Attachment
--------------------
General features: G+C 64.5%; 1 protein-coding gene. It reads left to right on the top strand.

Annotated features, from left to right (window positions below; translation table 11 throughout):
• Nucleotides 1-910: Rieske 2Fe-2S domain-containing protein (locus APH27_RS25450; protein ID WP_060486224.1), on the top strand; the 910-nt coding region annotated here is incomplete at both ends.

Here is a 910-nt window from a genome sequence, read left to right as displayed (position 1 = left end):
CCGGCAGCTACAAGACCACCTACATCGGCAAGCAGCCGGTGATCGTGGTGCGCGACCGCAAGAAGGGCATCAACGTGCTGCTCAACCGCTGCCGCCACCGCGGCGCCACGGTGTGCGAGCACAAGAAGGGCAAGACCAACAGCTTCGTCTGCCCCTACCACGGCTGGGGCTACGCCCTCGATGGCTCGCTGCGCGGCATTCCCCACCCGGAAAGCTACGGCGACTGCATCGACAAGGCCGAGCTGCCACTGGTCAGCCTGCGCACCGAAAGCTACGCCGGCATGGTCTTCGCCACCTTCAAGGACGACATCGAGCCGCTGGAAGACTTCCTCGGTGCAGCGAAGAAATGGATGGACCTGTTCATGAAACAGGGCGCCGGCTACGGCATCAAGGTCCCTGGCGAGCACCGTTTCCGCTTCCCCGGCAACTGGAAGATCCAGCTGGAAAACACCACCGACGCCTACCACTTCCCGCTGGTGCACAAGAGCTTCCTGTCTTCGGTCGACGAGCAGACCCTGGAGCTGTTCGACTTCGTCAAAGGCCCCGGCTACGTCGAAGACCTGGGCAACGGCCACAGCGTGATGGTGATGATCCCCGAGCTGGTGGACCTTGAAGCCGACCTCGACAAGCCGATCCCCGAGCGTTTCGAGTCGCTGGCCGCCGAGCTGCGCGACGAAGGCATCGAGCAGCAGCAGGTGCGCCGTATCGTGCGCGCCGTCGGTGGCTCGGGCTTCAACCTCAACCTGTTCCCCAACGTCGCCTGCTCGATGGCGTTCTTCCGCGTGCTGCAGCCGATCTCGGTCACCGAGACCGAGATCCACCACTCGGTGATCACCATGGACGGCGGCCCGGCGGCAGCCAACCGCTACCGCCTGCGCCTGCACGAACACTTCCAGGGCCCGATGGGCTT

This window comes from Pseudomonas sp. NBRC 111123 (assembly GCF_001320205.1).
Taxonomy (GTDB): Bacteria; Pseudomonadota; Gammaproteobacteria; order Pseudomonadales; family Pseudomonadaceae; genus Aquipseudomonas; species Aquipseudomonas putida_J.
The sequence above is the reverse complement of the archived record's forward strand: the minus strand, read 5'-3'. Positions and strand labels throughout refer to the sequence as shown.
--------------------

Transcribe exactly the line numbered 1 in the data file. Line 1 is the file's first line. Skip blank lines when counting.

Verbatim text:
General features: G+C 64.5%; 1 protein-coding gene. It reads left to right on the top strand.